19 October 2009

The earliest portrayal of a watch in a painting

The portrait above is thought to be that of Cosimo I de Medici, Duke of Florence (the Medici coat of arms was on the back of the canvas).
The first watches appeared shortly after 1500 in Germany and horologists believe the picture, painted by renaissance master Maso da San Friano around 1560, "may well be the oldest to show a true watch".

Science Museum curator Rob Skitmore said the watch was thought to be from southern Germany.

"As Cosimo was a great patron of science and technology, it is entirely likely he would have owned a watch of this kind which he displays here with pride," he said.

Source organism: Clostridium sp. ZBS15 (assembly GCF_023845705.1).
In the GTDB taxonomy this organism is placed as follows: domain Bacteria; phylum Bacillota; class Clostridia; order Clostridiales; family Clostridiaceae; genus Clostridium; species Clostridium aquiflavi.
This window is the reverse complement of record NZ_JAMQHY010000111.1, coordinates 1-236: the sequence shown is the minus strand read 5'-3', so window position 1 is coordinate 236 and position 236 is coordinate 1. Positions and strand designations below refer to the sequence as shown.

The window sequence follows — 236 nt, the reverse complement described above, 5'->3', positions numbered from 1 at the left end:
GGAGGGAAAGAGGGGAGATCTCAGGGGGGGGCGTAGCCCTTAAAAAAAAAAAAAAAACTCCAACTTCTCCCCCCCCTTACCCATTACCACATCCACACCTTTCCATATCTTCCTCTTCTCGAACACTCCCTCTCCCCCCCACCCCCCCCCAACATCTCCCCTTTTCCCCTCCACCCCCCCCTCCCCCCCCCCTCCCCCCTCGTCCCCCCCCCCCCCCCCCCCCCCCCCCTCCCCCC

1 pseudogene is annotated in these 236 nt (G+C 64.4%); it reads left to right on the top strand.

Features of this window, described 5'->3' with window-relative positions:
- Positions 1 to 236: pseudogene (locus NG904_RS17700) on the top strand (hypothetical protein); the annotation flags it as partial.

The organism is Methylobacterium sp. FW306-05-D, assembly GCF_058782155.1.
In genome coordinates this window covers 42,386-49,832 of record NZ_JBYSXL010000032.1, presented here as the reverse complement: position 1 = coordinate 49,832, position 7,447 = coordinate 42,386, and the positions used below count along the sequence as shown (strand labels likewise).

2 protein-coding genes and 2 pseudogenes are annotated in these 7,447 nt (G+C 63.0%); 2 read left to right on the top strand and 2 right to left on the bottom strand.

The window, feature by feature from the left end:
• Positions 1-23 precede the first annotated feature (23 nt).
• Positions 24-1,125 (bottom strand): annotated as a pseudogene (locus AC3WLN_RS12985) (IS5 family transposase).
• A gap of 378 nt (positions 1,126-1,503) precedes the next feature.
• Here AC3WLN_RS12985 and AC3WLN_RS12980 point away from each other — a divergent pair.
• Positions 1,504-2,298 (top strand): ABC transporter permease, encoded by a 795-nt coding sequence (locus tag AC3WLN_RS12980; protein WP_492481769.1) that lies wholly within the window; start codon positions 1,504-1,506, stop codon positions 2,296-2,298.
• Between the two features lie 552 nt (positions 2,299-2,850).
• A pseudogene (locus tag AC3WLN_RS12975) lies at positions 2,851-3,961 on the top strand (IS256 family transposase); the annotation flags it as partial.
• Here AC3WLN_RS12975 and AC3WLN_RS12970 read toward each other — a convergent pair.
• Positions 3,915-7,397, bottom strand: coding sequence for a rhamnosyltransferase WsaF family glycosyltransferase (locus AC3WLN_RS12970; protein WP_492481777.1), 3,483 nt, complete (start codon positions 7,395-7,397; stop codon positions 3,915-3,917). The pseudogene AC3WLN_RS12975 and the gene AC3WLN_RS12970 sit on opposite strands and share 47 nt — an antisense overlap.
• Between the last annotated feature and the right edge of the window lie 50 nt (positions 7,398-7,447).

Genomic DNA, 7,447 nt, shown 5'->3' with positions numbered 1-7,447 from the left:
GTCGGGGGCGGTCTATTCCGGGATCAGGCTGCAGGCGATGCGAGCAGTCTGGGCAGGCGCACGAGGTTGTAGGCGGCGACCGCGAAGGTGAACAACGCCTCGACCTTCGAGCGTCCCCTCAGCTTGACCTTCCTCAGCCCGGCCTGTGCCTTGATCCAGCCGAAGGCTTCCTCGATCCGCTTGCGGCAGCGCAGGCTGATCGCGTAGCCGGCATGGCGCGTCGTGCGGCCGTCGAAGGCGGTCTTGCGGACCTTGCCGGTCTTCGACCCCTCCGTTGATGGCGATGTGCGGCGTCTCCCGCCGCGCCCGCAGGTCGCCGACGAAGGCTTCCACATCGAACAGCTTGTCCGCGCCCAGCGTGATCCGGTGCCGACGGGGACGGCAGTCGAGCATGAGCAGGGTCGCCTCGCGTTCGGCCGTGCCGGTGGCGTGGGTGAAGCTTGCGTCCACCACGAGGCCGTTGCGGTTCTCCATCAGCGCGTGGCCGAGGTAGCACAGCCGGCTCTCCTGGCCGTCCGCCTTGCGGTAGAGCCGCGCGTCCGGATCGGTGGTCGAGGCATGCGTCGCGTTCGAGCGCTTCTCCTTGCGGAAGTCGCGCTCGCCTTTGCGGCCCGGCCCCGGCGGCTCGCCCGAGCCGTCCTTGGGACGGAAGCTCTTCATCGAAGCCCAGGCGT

Update: Tracy has found an even earlier portrayal of a watch, in a painting by Cranach the Elder from 1532 (detail below, with the watch dangling over the rich man's head).

1 comment:

  1. Eh, there's a Cranach the Elder painting from 1532 that has what appears to be a watch in it. The painting is here: http://www.nationalmuseum.se/sv/English-startpage/Collections/Painting/16th-century/The-ill-matched-couple--/

    and a close-up is here: http://www.kunstbilder-galerie.de/gfx/paintings/mega/mwm02056.jpg

    The "watch" is on the wall over his head, with the lid open and the red cloth cover slid up to display it.


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